Insights: Anamarija Žagar

In Insights we discover the story behind a recent publication in Functional Ecology. What inspired the authors to do the research and how did the project develop before the publication? and what wider impact might their work have?

This week, Anamarija Žagar talks to Bjorn about her paper on the performance of two co-existing lizards in Slovenia and the role of functional and morphological traits. Anamarija currently works at the National institute of Biology in Slovenia, and is also affiliated as a research associate to the CIBIO Research Centre in Biodiversity and Genetic Resources at the University of Porto in Portugal.


AnamarijaWhat is your paper about and how does it links with other work from your lab?

This work found its origin in the broader research on lizard ecology at CIBIO. We studied two small lizard species that – at first sight – are remarkably similar in appearance, and lack obvious spatial, temporal or other segregation. Such ecologically similar species have a high potential for interspecific competition. To gain insights into how such species can co-exist, we decided to investigate their functional morphology and whole-organism performance traits. Our results show that the species differ in two important functional traits: bite force and climbing speed. Both traits are linked to corresponding morphological traits. This was a very insightful contribution to the existing knowledge on the studied pair of species and exemplified the role of functional traits in the mechanisms driving lizard co-existence, which is common in natural communities. Moreover, our results could be interpreted in great depth due to extensive background knowledge on the functional morphology in lizards, which have been studied for over a decade by co-author Antigoni Kaliontzopoulou and other research teams in this field.


From the introduction, it seemed to me that there was a difference between the two lizards in the trade-offs between the benefits and costs of thermoregulation (i.e. being able to live at higher altitudes versus high energetic costs), and that co-existence patterns were driven by how these trade-offs play out on aggressive behaviour. Is that right?

Yes, our previous research revealed that the studied species differ in the precision of thermoregulation. Species more abundant at higher elevations are more precise thermoregulators and invest more energy in behavioural thermoregulation. In earlier staged behavioural experiments, we observed that aggressive antagonistic interactions negatively influence the thermoregulatory ability of the high-altitude species. As a corollary, it was more often chased away by the more aggressive low-land species. This provided us with part of the answer in understanding the mechanism of the species co-existence/segregation pattern observed in natural populations. But we did not yet understand if the dominant role in aggressive behaviour was underpinned by functional morphological and performance traits (for example, stronger bite force, which would give them advantage in direct fights where males often bite each other in the head). We also did not know anything about their comparative locomotor performances that are crucial for several ecologically important aspects, such as escaping predators, catching food, etc.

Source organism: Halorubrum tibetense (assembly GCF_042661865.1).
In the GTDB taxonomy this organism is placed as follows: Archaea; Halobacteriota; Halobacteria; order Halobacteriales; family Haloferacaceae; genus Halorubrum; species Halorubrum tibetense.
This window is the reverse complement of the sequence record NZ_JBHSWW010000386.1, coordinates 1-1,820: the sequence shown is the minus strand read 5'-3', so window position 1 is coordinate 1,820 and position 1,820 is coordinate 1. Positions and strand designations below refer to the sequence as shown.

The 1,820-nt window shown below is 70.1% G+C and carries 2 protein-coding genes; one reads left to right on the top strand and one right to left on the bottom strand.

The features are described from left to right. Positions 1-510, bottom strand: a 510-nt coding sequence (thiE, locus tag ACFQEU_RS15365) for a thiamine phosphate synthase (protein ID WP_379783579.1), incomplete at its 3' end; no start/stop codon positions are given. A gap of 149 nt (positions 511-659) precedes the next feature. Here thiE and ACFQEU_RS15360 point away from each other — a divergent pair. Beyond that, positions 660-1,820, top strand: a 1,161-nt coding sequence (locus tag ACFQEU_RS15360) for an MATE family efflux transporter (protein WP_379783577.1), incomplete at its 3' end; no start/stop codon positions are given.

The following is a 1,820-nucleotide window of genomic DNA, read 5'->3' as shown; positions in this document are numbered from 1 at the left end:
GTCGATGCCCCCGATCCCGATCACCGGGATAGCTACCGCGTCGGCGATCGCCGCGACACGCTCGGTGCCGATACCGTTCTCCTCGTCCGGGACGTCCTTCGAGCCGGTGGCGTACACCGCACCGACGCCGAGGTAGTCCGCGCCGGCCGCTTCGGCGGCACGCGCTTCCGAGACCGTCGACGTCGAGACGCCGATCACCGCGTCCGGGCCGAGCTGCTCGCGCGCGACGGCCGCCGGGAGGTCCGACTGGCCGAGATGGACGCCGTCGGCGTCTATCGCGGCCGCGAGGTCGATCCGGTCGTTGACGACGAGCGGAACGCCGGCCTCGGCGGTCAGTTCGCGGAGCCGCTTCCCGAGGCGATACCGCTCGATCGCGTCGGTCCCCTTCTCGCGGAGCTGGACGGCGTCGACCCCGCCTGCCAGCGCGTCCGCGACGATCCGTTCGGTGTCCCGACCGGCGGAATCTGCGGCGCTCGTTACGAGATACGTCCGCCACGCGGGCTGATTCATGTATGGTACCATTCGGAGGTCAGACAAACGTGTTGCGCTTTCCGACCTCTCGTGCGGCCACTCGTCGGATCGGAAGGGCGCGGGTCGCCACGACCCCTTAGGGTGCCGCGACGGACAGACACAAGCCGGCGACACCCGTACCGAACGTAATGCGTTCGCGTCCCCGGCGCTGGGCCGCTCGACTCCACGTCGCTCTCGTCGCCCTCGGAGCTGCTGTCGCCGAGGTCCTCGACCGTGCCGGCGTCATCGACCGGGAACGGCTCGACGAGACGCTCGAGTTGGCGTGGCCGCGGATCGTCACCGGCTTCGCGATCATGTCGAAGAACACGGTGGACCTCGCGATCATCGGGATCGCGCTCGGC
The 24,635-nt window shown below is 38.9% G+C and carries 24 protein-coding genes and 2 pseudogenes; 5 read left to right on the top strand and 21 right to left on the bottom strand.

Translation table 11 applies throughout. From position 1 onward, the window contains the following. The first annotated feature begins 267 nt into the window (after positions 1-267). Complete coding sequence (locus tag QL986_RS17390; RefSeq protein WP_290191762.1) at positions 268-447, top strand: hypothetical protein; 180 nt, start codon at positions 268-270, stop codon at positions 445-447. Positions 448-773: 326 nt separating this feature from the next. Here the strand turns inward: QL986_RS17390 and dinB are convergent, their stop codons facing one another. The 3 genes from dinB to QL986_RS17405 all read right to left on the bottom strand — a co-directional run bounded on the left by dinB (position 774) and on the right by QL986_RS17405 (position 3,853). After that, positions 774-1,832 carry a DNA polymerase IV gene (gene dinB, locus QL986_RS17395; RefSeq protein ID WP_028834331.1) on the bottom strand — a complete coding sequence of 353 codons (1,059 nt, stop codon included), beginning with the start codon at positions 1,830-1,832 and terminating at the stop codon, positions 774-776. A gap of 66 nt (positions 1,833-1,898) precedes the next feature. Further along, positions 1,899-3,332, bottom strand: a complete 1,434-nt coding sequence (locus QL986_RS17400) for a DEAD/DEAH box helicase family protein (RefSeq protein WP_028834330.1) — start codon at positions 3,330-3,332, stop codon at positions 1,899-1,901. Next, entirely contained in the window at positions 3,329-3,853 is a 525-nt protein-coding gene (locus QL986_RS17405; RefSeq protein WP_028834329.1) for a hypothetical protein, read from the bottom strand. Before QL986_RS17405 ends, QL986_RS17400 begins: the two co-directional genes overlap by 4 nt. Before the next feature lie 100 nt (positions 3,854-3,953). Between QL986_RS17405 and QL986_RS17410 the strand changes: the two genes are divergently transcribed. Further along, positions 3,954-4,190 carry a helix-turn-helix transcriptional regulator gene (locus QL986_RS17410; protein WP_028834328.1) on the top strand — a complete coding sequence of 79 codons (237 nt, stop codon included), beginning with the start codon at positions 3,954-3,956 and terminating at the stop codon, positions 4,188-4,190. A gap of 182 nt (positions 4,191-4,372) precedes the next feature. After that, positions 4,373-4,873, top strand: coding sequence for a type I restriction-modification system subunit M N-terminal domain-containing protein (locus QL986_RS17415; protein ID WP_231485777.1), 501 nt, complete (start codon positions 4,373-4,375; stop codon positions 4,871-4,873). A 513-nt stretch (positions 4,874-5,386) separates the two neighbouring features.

Many of us have a very limited idea on how you capture enough lizards for a study like yours. How do you go about catching a good quantity of lizards?

rockfaceLizard field-work is limited to sunny warm days, when these reptiles are active. Catching rock lizards thus involves a lot of time spent outside in nice sunny weather. The species we study in this paper are rock lizards, which mainly live on rocky surfaces. These include vertical rock crevices, which can be difficult to access. In such habitats, they are easiest to catch using a noose that is attached at the end of a long stick (2-3 m). We actually use foldable fishing rods that are easy to carry to the field. Catching involves also a big bag of patience, slow movement and standing motionless for up to half an hour waiting for a lizard to re-appear from their shelter. It can also be quite frustrating when wind is moving your noose. Once the noose is placed around the lizard, you simply lift up the rod and soon the lizard is in safely in your hand.